We didn’t hang around in Arica, horrified that we had to pay $15 for a room (a bargain by Brazilian standards), we boarded a 40 hr bus to Santiago. Thankfully we hadn’t taken a sleeping tablet as it was in fact only a cool 30 hours so we arrived in Santiago ahead of schedule. Not that we believed the bus drivers. Claire actually poked one of them on the chest, laughed, called him a joker and tried to get back on the bus. It took asking a passer by to get us to remove our bags and accept we didn’t have another 10 hours to settle into and had to try and find a hostel at 11pm. Not the hardest of tasks, but when sitting on your arse is all your expecting to do it’s a bit if a shock. We giggled our way though the ridiculousness of the situation and found our selves in the safety of a nice hostel in a picture perfect area of Santiago; cobbled streets, fountains and beautiful town houses. Glass of wine. We were doing alright.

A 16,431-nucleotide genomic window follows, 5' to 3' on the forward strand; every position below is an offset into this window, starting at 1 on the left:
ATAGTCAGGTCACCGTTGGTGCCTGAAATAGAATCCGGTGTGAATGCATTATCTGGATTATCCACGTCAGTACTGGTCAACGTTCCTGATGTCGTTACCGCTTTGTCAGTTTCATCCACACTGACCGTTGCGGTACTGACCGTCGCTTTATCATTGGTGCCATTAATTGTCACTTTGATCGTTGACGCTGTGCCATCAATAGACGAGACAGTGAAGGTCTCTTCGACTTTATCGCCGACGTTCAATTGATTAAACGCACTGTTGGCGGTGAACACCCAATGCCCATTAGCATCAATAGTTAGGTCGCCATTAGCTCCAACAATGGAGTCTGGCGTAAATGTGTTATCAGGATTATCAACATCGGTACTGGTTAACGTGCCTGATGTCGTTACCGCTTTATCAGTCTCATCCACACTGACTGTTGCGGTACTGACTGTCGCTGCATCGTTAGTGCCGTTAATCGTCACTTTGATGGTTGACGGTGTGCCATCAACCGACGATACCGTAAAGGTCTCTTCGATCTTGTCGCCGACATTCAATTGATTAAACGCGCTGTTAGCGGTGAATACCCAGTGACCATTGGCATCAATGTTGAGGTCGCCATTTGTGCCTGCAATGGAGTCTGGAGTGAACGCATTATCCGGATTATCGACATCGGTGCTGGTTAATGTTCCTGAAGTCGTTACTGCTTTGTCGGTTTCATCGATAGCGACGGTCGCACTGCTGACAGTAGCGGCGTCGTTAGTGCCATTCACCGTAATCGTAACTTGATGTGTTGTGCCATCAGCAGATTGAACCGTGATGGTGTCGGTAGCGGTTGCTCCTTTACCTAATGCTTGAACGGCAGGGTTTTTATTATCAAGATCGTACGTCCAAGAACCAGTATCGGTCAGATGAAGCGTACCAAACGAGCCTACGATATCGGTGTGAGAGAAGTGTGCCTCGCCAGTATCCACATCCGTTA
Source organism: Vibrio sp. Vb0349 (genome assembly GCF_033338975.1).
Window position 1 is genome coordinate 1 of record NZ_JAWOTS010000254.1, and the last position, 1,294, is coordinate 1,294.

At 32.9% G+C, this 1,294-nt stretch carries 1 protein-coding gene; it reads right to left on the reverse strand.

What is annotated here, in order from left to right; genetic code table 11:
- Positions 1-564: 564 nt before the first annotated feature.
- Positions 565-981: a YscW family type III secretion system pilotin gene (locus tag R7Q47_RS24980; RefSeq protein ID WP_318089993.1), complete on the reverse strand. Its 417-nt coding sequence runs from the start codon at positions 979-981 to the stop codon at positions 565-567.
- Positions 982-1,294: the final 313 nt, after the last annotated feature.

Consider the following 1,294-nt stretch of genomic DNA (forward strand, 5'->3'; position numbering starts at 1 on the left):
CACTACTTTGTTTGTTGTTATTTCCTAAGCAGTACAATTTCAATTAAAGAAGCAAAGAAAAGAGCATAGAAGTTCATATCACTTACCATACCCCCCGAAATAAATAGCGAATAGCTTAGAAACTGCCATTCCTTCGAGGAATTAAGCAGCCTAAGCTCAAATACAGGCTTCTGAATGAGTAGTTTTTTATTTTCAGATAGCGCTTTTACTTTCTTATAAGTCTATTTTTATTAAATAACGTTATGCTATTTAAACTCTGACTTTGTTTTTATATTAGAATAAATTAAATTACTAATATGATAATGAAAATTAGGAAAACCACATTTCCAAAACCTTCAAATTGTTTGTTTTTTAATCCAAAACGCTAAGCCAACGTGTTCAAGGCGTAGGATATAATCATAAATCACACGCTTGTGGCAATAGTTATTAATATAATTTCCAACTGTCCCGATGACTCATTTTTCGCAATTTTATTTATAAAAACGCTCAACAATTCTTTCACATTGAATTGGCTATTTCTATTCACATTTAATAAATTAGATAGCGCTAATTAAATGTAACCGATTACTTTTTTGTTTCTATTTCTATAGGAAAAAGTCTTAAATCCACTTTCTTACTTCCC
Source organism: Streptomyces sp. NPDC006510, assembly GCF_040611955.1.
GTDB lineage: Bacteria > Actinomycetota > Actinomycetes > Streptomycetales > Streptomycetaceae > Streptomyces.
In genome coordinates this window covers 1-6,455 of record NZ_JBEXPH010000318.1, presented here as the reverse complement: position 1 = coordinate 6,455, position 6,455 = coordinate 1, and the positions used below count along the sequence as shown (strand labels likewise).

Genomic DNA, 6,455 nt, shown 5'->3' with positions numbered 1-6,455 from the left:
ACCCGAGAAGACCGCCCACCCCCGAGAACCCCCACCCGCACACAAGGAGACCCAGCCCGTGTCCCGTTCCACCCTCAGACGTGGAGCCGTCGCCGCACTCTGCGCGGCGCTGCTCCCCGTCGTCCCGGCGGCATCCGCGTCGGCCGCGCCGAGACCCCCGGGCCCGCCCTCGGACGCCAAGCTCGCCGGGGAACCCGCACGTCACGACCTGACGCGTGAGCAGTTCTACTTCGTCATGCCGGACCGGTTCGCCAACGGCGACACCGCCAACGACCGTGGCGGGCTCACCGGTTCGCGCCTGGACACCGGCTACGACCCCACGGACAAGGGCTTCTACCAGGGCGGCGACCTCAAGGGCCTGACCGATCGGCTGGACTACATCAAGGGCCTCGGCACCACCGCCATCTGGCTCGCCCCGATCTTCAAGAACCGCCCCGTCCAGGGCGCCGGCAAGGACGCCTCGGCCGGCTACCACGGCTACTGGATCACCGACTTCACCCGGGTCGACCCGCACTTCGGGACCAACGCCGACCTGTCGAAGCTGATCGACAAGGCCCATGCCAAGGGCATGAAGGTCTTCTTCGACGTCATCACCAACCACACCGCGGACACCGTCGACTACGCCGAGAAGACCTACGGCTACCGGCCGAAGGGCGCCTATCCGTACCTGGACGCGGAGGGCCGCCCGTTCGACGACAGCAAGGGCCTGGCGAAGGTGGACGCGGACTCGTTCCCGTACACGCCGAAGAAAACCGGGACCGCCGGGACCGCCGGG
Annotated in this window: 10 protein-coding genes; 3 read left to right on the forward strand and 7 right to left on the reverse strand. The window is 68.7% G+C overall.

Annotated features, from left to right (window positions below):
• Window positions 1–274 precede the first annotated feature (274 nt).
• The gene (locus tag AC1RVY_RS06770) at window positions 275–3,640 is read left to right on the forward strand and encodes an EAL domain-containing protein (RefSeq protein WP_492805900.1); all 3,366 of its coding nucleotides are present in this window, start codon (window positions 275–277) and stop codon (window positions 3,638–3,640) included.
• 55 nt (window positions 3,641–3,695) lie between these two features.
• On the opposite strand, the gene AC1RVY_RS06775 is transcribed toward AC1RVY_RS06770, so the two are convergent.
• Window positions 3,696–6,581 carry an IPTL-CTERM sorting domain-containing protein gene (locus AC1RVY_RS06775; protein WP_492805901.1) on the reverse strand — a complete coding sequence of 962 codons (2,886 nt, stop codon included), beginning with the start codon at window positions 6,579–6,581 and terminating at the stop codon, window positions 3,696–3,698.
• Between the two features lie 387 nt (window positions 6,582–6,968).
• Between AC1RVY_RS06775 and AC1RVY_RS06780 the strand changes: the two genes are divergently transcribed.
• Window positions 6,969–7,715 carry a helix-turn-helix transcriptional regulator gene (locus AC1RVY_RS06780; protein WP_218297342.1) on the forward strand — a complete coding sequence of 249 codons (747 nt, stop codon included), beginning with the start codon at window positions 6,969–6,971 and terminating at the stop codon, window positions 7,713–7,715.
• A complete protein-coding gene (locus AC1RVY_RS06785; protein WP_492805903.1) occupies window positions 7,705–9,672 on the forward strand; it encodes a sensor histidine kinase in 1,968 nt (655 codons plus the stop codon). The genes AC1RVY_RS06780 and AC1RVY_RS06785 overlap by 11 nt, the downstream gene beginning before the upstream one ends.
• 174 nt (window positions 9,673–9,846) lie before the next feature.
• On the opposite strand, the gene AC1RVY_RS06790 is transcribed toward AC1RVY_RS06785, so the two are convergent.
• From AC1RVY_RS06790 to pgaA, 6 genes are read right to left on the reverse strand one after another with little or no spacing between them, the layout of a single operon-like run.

The owner was incredibly helpful, if not a little mad, with his young Chilean lady friend, both running around the hostel giggling like school children. Generally a really nice environment to gather yourself and plan.
So we decided the most time-efficient and economical way of getting a taste of what was on offer around Santiago was to hire a car and go on a road trip! This was a lot of fun, we had a lot of laughs and made a nice change from buses for a bit, especially as the local radio stations liked to mix it up with a few classics from the likes of Salt N Pepper, Simply Red but to name a few.